This is not a matter of arbitrarily “tacking” Jesus on to a given text; rather, it is the conviction that because God has only, ever, always been (and only, ever, always will be) God the Father and Jesus Christ the Lord in the power of the Holy Spirit, creating, redeeming, and bringing all things to a good end, then each text of Scripture bears witness to him. To fail to discern Christ in them is to fail is to fail utterly – just as to fail to discern Christ in the sacrament is to fail utterly. Worse – it is to eat and to drink and (may I suggest) to “read” judgment upon ourselves (1 Cor 11:29).
Seeking the face of Christ in the text doesn’t make us wild allegorists or speculative theologians. It makes us Nicene Christians.
Finally, Ayers’ words remind me as a preacher that preaching for encounter – something that my charismatic/pentecostal forebears did with great passion – is not out of step with the faith of the fathers and mothers of the Church. There is no inherent contradiction between being a good exegete, being a good theologian, and being a good old fashioned “call you to the altar” kind of preacher. Rather, those dynamics – exegesis, theology, and encounter – are part of the single, seamless garment that the preacher wears, and preaching that does not seek to lead the hearer to a sacramental and transformative encounter with the living God revealed in the Incarnate Christ is not preaching at all.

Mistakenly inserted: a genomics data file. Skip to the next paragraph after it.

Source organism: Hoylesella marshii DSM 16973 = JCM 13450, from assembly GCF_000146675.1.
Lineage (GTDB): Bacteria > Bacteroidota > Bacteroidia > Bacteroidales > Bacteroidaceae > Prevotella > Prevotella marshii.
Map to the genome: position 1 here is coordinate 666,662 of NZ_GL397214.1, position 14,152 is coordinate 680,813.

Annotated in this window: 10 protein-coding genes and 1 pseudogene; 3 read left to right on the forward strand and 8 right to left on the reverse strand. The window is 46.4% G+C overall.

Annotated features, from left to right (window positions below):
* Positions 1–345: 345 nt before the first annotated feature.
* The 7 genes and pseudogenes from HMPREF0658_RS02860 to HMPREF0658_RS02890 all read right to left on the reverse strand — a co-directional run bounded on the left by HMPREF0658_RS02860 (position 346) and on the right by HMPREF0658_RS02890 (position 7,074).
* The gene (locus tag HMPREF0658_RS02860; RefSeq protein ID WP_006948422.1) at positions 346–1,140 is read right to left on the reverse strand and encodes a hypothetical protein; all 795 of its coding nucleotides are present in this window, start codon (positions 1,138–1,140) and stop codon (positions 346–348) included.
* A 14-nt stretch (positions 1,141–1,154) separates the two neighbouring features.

Insisting on encounter as an essential part of the preacher’s task does not make us wild pentecostals (not that there’s anything wrong with that!) or fire-and-brimstone fundamentalists. It makes us Nicene Christians.
Let me encourage you, friend, to fall in love with the Bible again; to seek the living Christ revealed and revealing himself inside every page of the sacred text; to search for him as the treasure hidden in the field of Holy Writ; to seek him transfigured in every jot and tittle of the Law and Prophets.
So seeking, you and I will become not merely Christians who do embrace the Creed – important as that may be; we will become the kinds of Christians who would embrace Creed, possessed of the spiritual disposition shared by the fathers and mothers of the church.